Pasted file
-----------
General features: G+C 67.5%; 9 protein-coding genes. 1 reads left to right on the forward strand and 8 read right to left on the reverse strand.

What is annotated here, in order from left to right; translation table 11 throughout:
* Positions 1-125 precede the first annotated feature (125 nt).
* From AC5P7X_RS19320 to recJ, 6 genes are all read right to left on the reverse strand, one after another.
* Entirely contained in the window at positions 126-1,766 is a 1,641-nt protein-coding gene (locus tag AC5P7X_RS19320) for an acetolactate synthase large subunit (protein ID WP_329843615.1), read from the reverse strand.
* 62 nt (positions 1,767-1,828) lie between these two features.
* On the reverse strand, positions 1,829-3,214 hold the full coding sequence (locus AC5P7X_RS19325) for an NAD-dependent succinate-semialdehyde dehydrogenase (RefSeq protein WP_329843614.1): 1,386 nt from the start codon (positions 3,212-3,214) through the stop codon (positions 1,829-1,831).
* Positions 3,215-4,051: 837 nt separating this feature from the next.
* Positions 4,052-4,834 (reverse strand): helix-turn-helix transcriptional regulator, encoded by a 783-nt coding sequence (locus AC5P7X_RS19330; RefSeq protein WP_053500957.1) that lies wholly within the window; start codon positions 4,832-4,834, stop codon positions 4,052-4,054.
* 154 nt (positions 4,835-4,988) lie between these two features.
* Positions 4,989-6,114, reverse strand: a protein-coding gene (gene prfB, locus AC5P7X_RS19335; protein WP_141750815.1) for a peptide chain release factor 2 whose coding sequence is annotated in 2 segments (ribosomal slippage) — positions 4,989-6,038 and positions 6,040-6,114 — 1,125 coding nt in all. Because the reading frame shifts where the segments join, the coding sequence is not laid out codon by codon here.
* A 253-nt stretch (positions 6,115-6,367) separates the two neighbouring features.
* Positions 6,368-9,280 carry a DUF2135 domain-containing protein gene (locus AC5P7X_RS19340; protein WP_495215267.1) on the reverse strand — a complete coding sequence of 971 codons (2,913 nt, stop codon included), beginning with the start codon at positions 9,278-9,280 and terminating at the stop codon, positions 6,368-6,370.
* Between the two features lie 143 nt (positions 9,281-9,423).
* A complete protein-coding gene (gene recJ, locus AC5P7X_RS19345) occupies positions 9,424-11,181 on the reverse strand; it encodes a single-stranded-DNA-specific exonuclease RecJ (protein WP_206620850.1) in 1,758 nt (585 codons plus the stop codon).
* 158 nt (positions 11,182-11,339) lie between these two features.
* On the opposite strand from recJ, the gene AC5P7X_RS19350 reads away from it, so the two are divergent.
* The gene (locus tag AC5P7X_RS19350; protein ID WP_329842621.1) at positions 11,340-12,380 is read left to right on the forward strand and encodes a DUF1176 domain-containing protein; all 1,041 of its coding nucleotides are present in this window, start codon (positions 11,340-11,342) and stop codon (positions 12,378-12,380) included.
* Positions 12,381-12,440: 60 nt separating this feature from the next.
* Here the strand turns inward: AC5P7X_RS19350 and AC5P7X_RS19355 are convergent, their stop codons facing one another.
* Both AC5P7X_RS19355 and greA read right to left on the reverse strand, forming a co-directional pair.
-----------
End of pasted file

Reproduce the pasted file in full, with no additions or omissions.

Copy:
General features: G+C 67.5%; 9 protein-coding genes. 1 reads left to right on the forward strand and 8 read right to left on the reverse strand.

What is annotated here, in order from left to right; translation table 11 throughout:
* Positions 1-125 precede the first annotated feature (125 nt).
* From AC5P7X_RS19320 to recJ, 6 genes are all read right to left on the reverse strand, one after another.
* Entirely contained in the window at positions 126-1,766 is a 1,641-nt protein-coding gene (locus tag AC5P7X_RS19320) for an acetolactate synthase large subunit (protein ID WP_329843615.1), read from the reverse strand.
* 62 nt (positions 1,767-1,828) lie between these two features.
* On the reverse strand, positions 1,829-3,214 hold the full coding sequence (locus AC5P7X_RS19325) for an NAD-dependent succinate-semialdehyde dehydrogenase (RefSeq protein WP_329843614.1): 1,386 nt from the start codon (positions 3,212-3,214) through the stop codon (positions 1,829-1,831).
* Positions 3,215-4,051: 837 nt separating this feature from the next.
* Positions 4,052-4,834 (reverse strand): helix-turn-helix transcriptional regulator, encoded by a 783-nt coding sequence (locus AC5P7X_RS19330; RefSeq protein WP_053500957.1) that lies wholly within the window; start codon positions 4,832-4,834, stop codon positions 4,052-4,054.
* 154 nt (positions 4,835-4,988) lie between these two features.
* Positions 4,989-6,114, reverse strand: a protein-coding gene (gene prfB, locus AC5P7X_RS19335; protein WP_141750815.1) for a peptide chain release factor 2 whose coding sequence is annotated in 2 segments (ribosomal slippage) — positions 4,989-6,038 and positions 6,040-6,114 — 1,125 coding nt in all. Because the reading frame shifts where the segments join, the coding sequence is not laid out codon by codon here.
* A 253-nt stretch (positions 6,115-6,367) separates the two neighbouring features.
* Positions 6,368-9,280 carry a DUF2135 domain-containing protein gene (locus AC5P7X_RS19340; protein WP_495215267.1) on the reverse strand — a complete coding sequence of 971 codons (2,913 nt, stop codon included), beginning with the start codon at positions 9,278-9,280 and terminating at the stop codon, positions 6,368-6,370.
* Between the two features lie 143 nt (positions 9,281-9,423).
* A complete protein-coding gene (gene recJ, locus AC5P7X_RS19345) occupies positions 9,424-11,181 on the reverse strand; it encodes a single-stranded-DNA-specific exonuclease RecJ (protein WP_206620850.1) in 1,758 nt (585 codons plus the stop codon).
* 158 nt (positions 11,182-11,339) lie between these two features.
* On the opposite strand from recJ, the gene AC5P7X_RS19350 reads away from it, so the two are divergent.
* The gene (locus tag AC5P7X_RS19350; protein ID WP_329842621.1) at positions 11,340-12,380 is read left to right on the forward strand and encodes a DUF1176 domain-containing protein; all 1,041 of its coding nucleotides are present in this window, start codon (positions 11,340-11,342) and stop codon (positions 12,378-12,380) included.
* Positions 12,381-12,440: 60 nt separating this feature from the next.
* Here the strand turns inward: AC5P7X_RS19350 and AC5P7X_RS19355 are convergent, their stop codons facing one another.
* Both AC5P7X_RS19355 and greA read right to left on the reverse strand, forming a co-directional pair.